The Salina Journal from Salina, Kansas on January 23, 1986 · Page 11
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The Salina Journal from Salina, Kansas · Page 11

Salina, Kansas
Issue Date:
Thursday, January 23, 1986
Page 11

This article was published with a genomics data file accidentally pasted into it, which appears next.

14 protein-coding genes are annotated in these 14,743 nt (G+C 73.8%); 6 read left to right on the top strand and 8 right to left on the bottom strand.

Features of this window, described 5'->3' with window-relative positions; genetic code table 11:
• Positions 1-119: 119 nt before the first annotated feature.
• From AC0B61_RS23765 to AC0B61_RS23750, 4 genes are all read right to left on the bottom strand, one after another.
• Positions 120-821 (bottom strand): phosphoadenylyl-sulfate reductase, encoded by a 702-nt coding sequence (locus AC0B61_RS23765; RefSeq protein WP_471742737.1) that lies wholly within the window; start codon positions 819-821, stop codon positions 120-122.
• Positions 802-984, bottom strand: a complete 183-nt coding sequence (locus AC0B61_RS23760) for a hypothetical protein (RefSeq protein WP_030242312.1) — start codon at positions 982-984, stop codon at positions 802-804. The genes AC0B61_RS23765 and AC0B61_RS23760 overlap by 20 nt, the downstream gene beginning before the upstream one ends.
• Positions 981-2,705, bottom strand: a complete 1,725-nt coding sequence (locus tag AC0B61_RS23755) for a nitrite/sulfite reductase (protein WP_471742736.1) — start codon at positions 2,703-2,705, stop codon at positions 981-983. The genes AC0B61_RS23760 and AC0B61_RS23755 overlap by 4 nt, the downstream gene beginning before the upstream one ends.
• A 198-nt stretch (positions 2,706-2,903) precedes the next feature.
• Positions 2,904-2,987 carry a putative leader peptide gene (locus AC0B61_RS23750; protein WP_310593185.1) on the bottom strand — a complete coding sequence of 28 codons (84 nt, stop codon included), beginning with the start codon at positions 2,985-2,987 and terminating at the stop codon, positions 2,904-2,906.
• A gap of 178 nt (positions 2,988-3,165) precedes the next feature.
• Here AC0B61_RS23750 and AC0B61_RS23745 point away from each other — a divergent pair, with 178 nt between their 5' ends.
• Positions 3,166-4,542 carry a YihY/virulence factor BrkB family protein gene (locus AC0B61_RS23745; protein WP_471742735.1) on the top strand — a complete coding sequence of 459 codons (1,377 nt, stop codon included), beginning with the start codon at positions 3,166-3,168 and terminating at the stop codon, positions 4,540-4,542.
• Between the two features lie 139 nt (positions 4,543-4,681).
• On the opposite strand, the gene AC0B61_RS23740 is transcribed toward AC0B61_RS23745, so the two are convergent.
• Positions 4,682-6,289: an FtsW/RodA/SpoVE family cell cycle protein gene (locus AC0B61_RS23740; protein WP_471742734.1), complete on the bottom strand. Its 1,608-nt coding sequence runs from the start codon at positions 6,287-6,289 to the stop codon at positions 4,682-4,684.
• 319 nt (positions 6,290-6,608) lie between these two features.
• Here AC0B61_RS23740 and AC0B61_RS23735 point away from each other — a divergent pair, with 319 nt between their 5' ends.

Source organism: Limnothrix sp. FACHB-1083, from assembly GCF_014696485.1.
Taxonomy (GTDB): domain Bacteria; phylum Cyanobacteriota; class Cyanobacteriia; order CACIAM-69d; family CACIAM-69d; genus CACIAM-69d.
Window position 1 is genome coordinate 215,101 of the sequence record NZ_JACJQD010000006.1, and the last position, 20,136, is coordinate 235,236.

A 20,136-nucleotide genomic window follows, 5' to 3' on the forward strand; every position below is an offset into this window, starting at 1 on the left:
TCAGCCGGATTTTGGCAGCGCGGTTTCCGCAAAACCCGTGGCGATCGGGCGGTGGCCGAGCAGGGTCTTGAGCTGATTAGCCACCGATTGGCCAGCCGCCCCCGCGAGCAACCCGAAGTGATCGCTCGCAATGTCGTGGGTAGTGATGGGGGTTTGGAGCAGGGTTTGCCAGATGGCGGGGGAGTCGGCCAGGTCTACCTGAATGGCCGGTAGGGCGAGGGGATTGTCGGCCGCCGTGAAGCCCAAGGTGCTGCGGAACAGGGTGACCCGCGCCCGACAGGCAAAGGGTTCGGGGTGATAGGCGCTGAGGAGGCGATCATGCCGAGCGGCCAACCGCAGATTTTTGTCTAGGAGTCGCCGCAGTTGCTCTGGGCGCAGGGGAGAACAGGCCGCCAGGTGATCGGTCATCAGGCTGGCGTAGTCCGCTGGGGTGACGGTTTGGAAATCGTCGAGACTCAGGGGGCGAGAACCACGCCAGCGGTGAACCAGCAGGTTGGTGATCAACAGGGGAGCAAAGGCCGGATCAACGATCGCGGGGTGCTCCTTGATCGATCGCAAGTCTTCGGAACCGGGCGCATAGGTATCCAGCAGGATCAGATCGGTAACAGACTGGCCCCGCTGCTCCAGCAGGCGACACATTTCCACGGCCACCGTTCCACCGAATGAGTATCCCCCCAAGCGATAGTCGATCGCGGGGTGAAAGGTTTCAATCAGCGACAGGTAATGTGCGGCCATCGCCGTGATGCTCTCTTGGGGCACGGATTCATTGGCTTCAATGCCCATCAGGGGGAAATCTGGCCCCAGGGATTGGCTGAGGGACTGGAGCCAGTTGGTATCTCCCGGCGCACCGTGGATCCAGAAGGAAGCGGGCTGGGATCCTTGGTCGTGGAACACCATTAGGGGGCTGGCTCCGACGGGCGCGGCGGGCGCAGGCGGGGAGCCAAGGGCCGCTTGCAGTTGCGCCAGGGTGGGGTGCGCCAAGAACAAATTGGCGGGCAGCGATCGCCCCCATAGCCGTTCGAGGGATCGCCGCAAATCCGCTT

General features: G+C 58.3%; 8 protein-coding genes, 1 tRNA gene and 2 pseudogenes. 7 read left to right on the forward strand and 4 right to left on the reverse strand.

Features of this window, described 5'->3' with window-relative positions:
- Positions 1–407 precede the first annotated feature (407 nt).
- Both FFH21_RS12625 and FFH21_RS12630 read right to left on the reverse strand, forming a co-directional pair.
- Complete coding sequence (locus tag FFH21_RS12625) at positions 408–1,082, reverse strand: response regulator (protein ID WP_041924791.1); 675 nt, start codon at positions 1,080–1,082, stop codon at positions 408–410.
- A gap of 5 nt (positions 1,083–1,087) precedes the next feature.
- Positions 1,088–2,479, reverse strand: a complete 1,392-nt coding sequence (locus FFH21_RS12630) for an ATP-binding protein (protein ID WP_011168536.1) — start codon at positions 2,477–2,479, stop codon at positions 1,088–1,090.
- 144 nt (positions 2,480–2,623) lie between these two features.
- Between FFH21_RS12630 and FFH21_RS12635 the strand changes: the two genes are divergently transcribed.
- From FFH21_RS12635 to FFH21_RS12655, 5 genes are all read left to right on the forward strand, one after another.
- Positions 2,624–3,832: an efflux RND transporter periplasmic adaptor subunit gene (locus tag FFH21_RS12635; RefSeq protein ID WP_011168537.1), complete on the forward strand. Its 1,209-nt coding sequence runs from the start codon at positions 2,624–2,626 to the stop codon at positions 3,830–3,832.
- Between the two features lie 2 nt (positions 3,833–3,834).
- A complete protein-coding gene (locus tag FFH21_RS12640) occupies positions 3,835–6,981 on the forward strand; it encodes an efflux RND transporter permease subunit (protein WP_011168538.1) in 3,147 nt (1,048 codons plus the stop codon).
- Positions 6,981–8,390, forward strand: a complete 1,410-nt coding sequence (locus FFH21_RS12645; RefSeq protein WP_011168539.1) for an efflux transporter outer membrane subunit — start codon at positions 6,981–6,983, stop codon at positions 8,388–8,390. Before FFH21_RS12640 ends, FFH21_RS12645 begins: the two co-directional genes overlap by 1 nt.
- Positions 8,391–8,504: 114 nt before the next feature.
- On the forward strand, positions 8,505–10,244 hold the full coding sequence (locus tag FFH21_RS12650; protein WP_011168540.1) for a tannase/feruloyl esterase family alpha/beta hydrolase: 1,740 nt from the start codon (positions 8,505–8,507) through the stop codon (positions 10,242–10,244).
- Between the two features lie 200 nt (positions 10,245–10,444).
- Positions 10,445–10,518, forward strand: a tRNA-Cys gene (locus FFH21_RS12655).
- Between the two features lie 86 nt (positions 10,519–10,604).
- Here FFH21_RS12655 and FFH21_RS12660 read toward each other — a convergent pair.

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Sports The Salina Journal Thursday, January 23,1986 Page 11 Veal ignites Mustangs in tournament opener By STEPHEN WHITE Sports Writer James Veal has an affinity for basketball in the Bicentennial Center, particularly when he's on center stage. And that suits his coach at Salina Central,. Dennis Wahlgren, just fine. Last year as a sophomore, Veal thrust himself into a starting role for the Mustangs with a solid, sometimes stunning, showing in the Salina Invitational Tournament. He later scored 16 points and single-handedly almost triggered an upset of Salina South in a city showdown at the BiCenter (Central lost in overtime). Wednesday night against Clay Center, Veal picked up where he left off. Handcuffing Clay Center with dazzling defensive antics, soaring with the big boys to pull in a game- high 10 rebounds, and shooting with deadly accuracy from the field, the 511% Mustang junior personally guided Central to a 68-40 manhandling of the Tigers in the opening round of the seventh annual S.I.T. Tonight's first-round matchups at the BiCenter pit Abilene (5-4) against Sacred Heart (4-4), and Concordia (63) against Salina South (1-5). Central, which improved to 4-6, will meet Kapaun-Mt. Carmel (6-3) in a 6:45 winners' bracket game Friday night. Clay Center, which dipped below the .500 mark to 5-6, will square off with Russell (0-8) Friday in a 3:15 p.m. consolation bracket semifinal. Kapaun drilled Russell, 85-58, Wednesday night. The 28-point Central rout was the Mustangs' most lopsided victory in four years, since the 'Stangs blitzed the same team, Clay Center, at the same time, the opening-round of the S.I.T. (80-51). Clay Center has won just three times in 19 S.I.T. games. Bill Grammer, with 14 points, paced a trio of Mustangs in double- figures against the Tigers. And Wahlgren was particularly pleased with the balance — a Mustang inconsistency this season. But he also was undeniably pleased with the figures Veal put on the board: 12 points, five steals and six assists to go with his 10 rebounds. S.I.T. Scoreboard FIRST ROUND Wednesday Wichita Kapaun-Mt. Carmel 85, Russell 58 Salina Central 68, Clay Center 40 Thursday 6 p.m. — Abilene (5-4) vs. Sacred Heart (4-4) 7:45 p.m. — Concordia (6-3) vs. Salina South (1-5) SEMIFINALS Friday Consolation Bracket 3:15 p.m. — Russell (0-9) vs. Cloy Center (5-6) 5 p.m. — Thursday's losers Winners' Bracket 6:45 p.m. — Kapaun-Mt. Carmel (6-3) vs. Salina Central (4-6) 8:30 p.m. — Thursday's winners FINALS Saturday 2 p.m. — Seventh place 3:45 p.m. —Filth place 6p.m. — Third place 8p.m. — Championship "It's a big place. When I have the ball, I feel like everybody's watching me and I have to do my best," Veal said of his brilliant BiCenter biorythms. "This is where he started playing well for us as a sophomore," said Mustang assistant coach Larry Patrick. "It's when he first showed his maturity." Quicker than a burglar in an alarm factory, Veal stole the ball three times in 29 seconds, fed David Brummett for two layups and went in for one himself to cap a 10-point Mustang run at the outset of the third quarter. Suddenly, Clay Center, which felt it should have been ahead at halftime, was looking at a 36-20 deficit four minutes into the third quarter. The Tigers, who sank only 4 of 13 free throw attempts (a ghastly 30.7 percent) in the opening half, suddenly had much more to worry about than their charitable free-throw futility. "We have been up and down all season, and this was a typical down game for us," said Tiger coach Jim Koontz. "You've got to give credit to Central. They obviously have more speed and quickness than we do, and that made a big difference.'' Koontz said the Tigers should have harbored a large lead after one quarter, but the missed free throws allowed Central to plug along and eventually forge ahead by seven points in the second quarter. "That (free-throw percentage) is not going to win a junior high game... and it was kind of indicative of our total performance," Koontz said. "We were kind of flat. We couldn't get anything to fall for us and we started getting frustrated. About that time, Central took off and started playing well." Jon Heirs and David Wiemers accounted for three-fourths of Clay Center's offense, as the 6-5 Herrs tallied 16 points inside while the 6-2 Wiemers contributed 15 from the perimeter and from penetrating drives. Brummett matched Veal's 12 points while Tim Deines and Tom Jett, making his season debut, came off the Central bench for seven points apiece. Jett, a 6-6 senior who was academically ineligible first semester, also blocked two Tiger shots. Grammer and Fink each contributed two second-half steals as Central took a 46-26 margin into the final quarter and worked it up to 61-32 with 4:14 remaining. "I felt like a key was our defensive surge there in the third quarter," Wahlgren said. "We came out in the third quarter with really good defensive intensity, and I think our defense got our offense going.'' Thanks to numerous transition tallies, Central shot 64 percent in the second half. But the Mustangs were anything but hot at the outset, canning just 5 of 19 shots in the opening quarter. Only a 14-8 rebounding advantage kept the Mustangs even with Clay Center through the opening period. SALINA CENTRAL (68) Jones 1-1 0-0 2, Grammer 5-11 4-414, Veal 690-0 12, Fink 4-80-1 8, David Brummett4-104-4 12, Deines 2-9 3-4 7, Deegan 1-2 0-1 2, Jett 3-5 1-3 7, Mutf 2-2 0-0 4, Darin Brummett 0-0 0-0 0. TOTALS 28-57 12-17 68. CLAY CENTER (40) McNeil 1-81-23, Claeys 0-1 0-0 0, Wickstrum 1-5 0-1 2, Wiemers 6-9 3-6 15, Herrs 6-14 4-10 16, Lovin 1-31-2 3, Williams 0-0 0-0 0, Fullington 0-1 0-0 0, Tiers 0-1 0-0 0, Franson 0-0 1-21, Smith 0-0 0-0 0, Rook 0-0 0-0 0. TOTALS 15-42 10-2340. Salina Central 10 16 20 22 — 68 Clay Center 10 10 6 14 — 40 TOTAL FOULS — Central 22, Clay Center 18. FOULED OUT — Wiemers (CC). REBOUNDS — Central 36 (Veal 10, Grammer 7), Clay Center 30 (Herrs 8, Wiemers 7). TURNOVERS — Central 10, Clay Center 18. McMahon won't sit out Super Bowl NEW ORLEANS (AP) — Chicago quarterback Jim McMahon got his acupuncturist Wednesday, and, his sore buttocks reported improved, seemed set to play in Sunday's Super Bowl. After sitting out much of Tuesday's practice, McMahon was treated before Wednesday's session by acupuncturist Hiroshi Shiriashi, after the team's management acceded to his request to have him flown in from Chicago. Then, wearing a headband with "acupuncture" written on it, the irreverent McMahon took most of the snaps on the Bears' first two series at practice. That was enough to encourage coach Mike Ditka, who earlier had worried about his quarterback's condition. "The main thing I was impressed with was all his movement," Ditka said. "He was 200 percent better today. I was not very optimistic after yesterday's practice. It was a pleasant surprise for me." Even before the pool report from the interview, the official injury report had listed McMahon as "prob- JANUARY 26, 1986 LOUISIANA SUP1KDOMI, NIW able" for Sunday's game between the Bears and New England Patriots. In official National Football League parlance, that means he has at least a 75 percent of playing. That confirmed the assessment of McMahon himself who had vowed to play. "I'm not gonna miss this game. I'd never want to miss this game," McMahon told reporters from behind the sunglasses that have become the trademark of his rebellious persona. "I'll play because of the treatments I'll be getting. I'll play because once you get on the field the Jim McMahon says he'll be ready to play in Sunday. adrenalin starts pumping and you put the pain out of your mind." The bruise on McMahon's rear end, incurred when he was struck by the helmet of the Rains' Jim Collins in the National Football Conference title game, has been the major topic of discussion in this pre-Super Bowl week when hard news is traditionally rare. It became more so Monday after McMahon complained that team officials wouldn't allow Shiriashi, the acupuncturist whose treatments he said had helped ease the pain, to fly here New Orleans. But the Bears relented Wednesday. "If that's what it takes to have our quarterback play as well as he can in the most important game of the year, we're all for it," Bears president Mike McCaskey said. At that point, the Bears appeared seriously concerned. "With all the hype, people assume the injury is a put-on," Ditka said at a morning news conference. "It's no put-on. He's hurting right now. He's recovered some from what he was last week, but he still hasn't recovered enough to play football. It's not serious; it's just a bruise, but it's very deep." "I can't run, I can't move around," McMahon said Wednesday morning. "I can drop back but that's about it." Tom Domy Salina Central's Brian Fink (24) passes to a teammate after whining the scramble for a loose ball from Clay Center's Doug Wickstrum (onfloor). Crusaders wear down Russell By STEPHEN WHITE Sports Writer Though a bit sluggish at the outset, the top-seeded Wichita Kapaun-Mt. Carmel Crusaders displayed a wealth of depth and talent in cruising past the Russell Broncos, 85-58, Wednesday night in the opening game of the seventh annual Salina Invitational Tournament at the Bicentennial Center. John Boushka, with 15 points, led four Kapaun starters in double-figures as the Crusaders shot 55.5 percent while substituting freely in both halves. All 12 Crusaders in uniform played as Kapaun raised its record to 6-3, 4-3 since the suspension of head coach Steve Buek and starting guards Chris Fox and Rod Redo. Interim Crusader coach Tom Staats, who took charge after the tuition-related suspensions, acknowledged that his squad started slowly and played sporadically. But he was pleased with Kapaun's 42-23 dominance in the second half. "I thought we played real sloppy in the first half. We didn't play with defensive intensity in the first half," Staats said. "But we got everybody in in the first half, and we got everybody in in the second half. It is tough to maintain intensity when you bring that many kids out on the floor. But we were pleased with the way they played in the second half." Ahead 43-30 at halftime, the Crusaders buried the Broncos quickly in the third quarter. Two transition baskets by Boushka fueled a 12-2 Crusader run at the outset of the quarter which put Kapaun in command, 55-32, less than four minutes into the second half. Russell, which sliced a 17-point second-quarter deficit to nine points in less than two minutes, tried to rally again in the third quarter. David Beagley canned two jumpers and two free throws as Russell outscored the Crusaders 8-2 to make it a 57-40 game. But the Class 4A Broncos got no closer, and two minutes into the final quarter the Crusaders, ranked fifth in Class 5A, put on one final surge. Forcing turnovers six of the next nine times Russell got the ball, Kapaun reeled off 14 unanswered points to take a 77-47 lead with 3:17 remaining. Russell's leading scorer, 6-4 senior Craig Norris, battled his way around constant double-teaming by Kapaun for a game-high 22 points. Beagley added 14 points and Kurt Nuss 12. "We had some more scoring out of a few people. We had better balance," said Russell coach Dave Jensen. "What really hurt us were turnovers. We got beat in the first half early when they got a lot of easy layups on turnovers. With young kids, that's typical. "I think we made some progress tonight. At halftime we were still in the ball game. This was the most physical ball game we've played, and that'll help us down the road." RUSSELL (58) Nuss 3-9 6-8 12, Beagley 6-11 2-2 14, Norris 8-176-8 22, Schmidt 3 -9 2-2 8, Forrester 1 -5 0-0 2, Hower 0-1 0-0 0, Dinkel 0-1 0-0 0, Wetig 0-0 0-0 0. TOTALS 21 -53 16-20 58. KAPAUN-MT. CARMEL (85) McDonald 5-8 1-2 11, Hartwell 2-8 1-2 5, Boushka 7-12 1-1 15, Rineberg 4-6 3-411, Kuthan 3-4 4-4 10, Smith 6-11 0-1 12, Clement 2-4 2-2 6, Powers 3-4 2-2 8, Castro 1 -3 0-0 2, Burmeier 2-2 1-35, Kennedy 0-00-00, Holbrook0-1 0-00. TOTALS35-63 15-21 85. Russell 8 22 14 14 — 58 Kapaun-Mt. Carmel 21 22 IB 24 — 85 TOTALS FOULS — Russell 17, KMC 19. FOULED OUT — None. TECHNICAL FOULS — KMC bench, Kuthan. REBOUNDS — Russell 28 (Norris 7), KMC 35 (Powers 9). TURNOVERS — Russell 22, KMC 11. Super Bowl caps careers for veterans NEW ORLEANS (AP) - As the New England Patriots flew back to Boston after the victory over Miami that put them in the Super Bowl, John Hannah finally decided he had something to celebrate. "He went to the back of the plane with everybody and was dancing and singing, which is not the John Hannah we know," recalls Ron Wooten, the other guard on New England's offensive line. "He had to be the most satisfied Patriot.'' Hannah, considered by some to be the best offensive lineman ever to play football, will be making the first Super Bowl appearance of his 13 National Football League seasons on Sunday. So will Walter Payton, who has the statistics to prove he's the greatest running back — his 14,860 career rushing yards in 11 years with the Chicago Bears are the NFL's all-time Hannah Payton best. Hannah and Payton profess to be treating the Super Bowl as one more game in a long career. ' 'My idea of playing is to go out and play as hard as I can whether it's the Super Bowl or anything else," Payton said. > "To do all that he's done and not go all the way is like going to the end of the rainbow and not getting the pot of gold," said Matt Suhey, who plays next to Payton in Chicago's backf ield and is one of his closest friends on the team. "No matter how much he says it's just another game, I think he really wants it." "I get special satisfaction in Walter's case," said Bears coach Mike Ditka. "When you can accomplish over 11 years what he's accomplished, it's nice to take center stage." Hannah had a first-hand initiation into what a Super Bowl means — his brother Charlie was a member of the Raiders' Super Bowl winner two years ago. ' 'When Charlie showed me his ring, he started talking about all the things I'd accomplished in my career," Hannah said. "I said, 'I'd trade all the things I'd done for that ring.' Getting here is the partial fulfillment of a dream and it gives me a possibility to fulfill the dream by winning Sunday." Harold Bechard JOURNAL SPORTS EDITOR Sooners show character in loss tojayhawks It was at the 12:40 mark of the second half Tuesday night when it seemed as though venerable Allen Field House was ready to come tumbling down. All-Everything Danny Manning of the Kansas Jayhawks had just blocked a shot by Oklahoma's Tim McCalister. Manning's teammate, Calvin Thompson, grabbed the loose ball and fired a pass to a streaking Manning at the other end of the court for a vicious slam dunk. The basket by the 6-11 sophomore gave the Jay- hawks a 65-51 lead. Manning clenched his right fist with determination and the 15,200 fans sensed that Oklahoma's goose was cooked. Stick a fork in the Sooners, they were done. Pandemonium reigned as the roaring Jayhawk crowd shouted its approval. Things would get worse for the Sooners and its small band of fans who probably felt more like Christians in the lions' den than spectators at a basketball game. The Jayhawks expanded their lead to 15 points (TOSS) at the 10:14 mark when Ron Kellogg popped in an 18-footer from the wing. Oklahoma head coach Billy Tubbs, whose face adorns every Wanted List poster and "Billy-Buster" T-shirt in Lawrence, called a timeout. He didn't want to but had no choice. His players walked to the Sooner bench with their heads down, no doubt hearing the cheers and jeers raining down from the assembled multitude. The Sooners looked like a beaten club, something that hadn't happened to them for the first 17 games of the season. Everyone expected the Jayhawks' margin to continue to grow. The pregame point-spread of 11 points was suddenly in jeopardy. But, during the timeout, Tubbs changed his team's game plan. It would change the complexion of the game. Tubbs had his team apply a full- court, zone-trap press on the Jay- hawks. Suddenly, the Sooners became the aggressors and their greyhound-like moves befuddled Kansas. The press had a devastating effect on the Jayhawks who, at one time, spent more than 40 seconds on Oklahoma's end of the court just trying to get the ball across midcourt. The KU lead varied from eight to 14 points in the next seven minutes before the Sooners put on their final charge and cut the lead to two and, for a brief moment, had a chance to tie the game. But along came Mark Turgeon and Cedric Hunter to save the day as the foul-plagued Jayhawks won their 27th straight game at home. But in defeat, the Sooners gained more respect than they had in the first il games of a cream puff schedule. There were no California- Santa Barbaras, University of Den- vers or Chicago States out there competing against them Tuesday night. The one knock on Tubbs' club coming into the game was its ability to face adversity in a hostile environment. They hadn't see it all season and had played just one game on an opponent's home floor. But the Sooners came to Lawrence with a ton of confidence and showed it before the game started as they ran onto the Allen Field House floor with their right arms raised, signaling they were the No. 1 team in the conference. The tactic infuriated the Kansas crowd, but the Sooners backed up the show of cockiness by roaring back from several huge deficits to almost pull the game out in the end. After the game, Tubbs talked of the pride he felt as his club battled back time after time, while Kansas head coach Larry Brown spoke of an "ugly" victory and the disappointment of not being able to handle the Sooners' pressure. What the game showed was that both teams deserve to be in the Top 10 rankings, not just Kansas. Everyone had been reading about the Jay- hawks' rugged schedule but had been overlooking the Sooners because of their easy non-conference slate. And, despite a lack of height (6-7 David Johnson is the tallest Sooner), Oklahoma used its unrelenting quickness and speed to offset KU's twin towers of 7-1 Greg Dreiling and the 6-11 Manning. The game also showed the Jay- hawks better be ready for an all-out 40-minute press when they travel to Norman, Okla., on Feb. 24.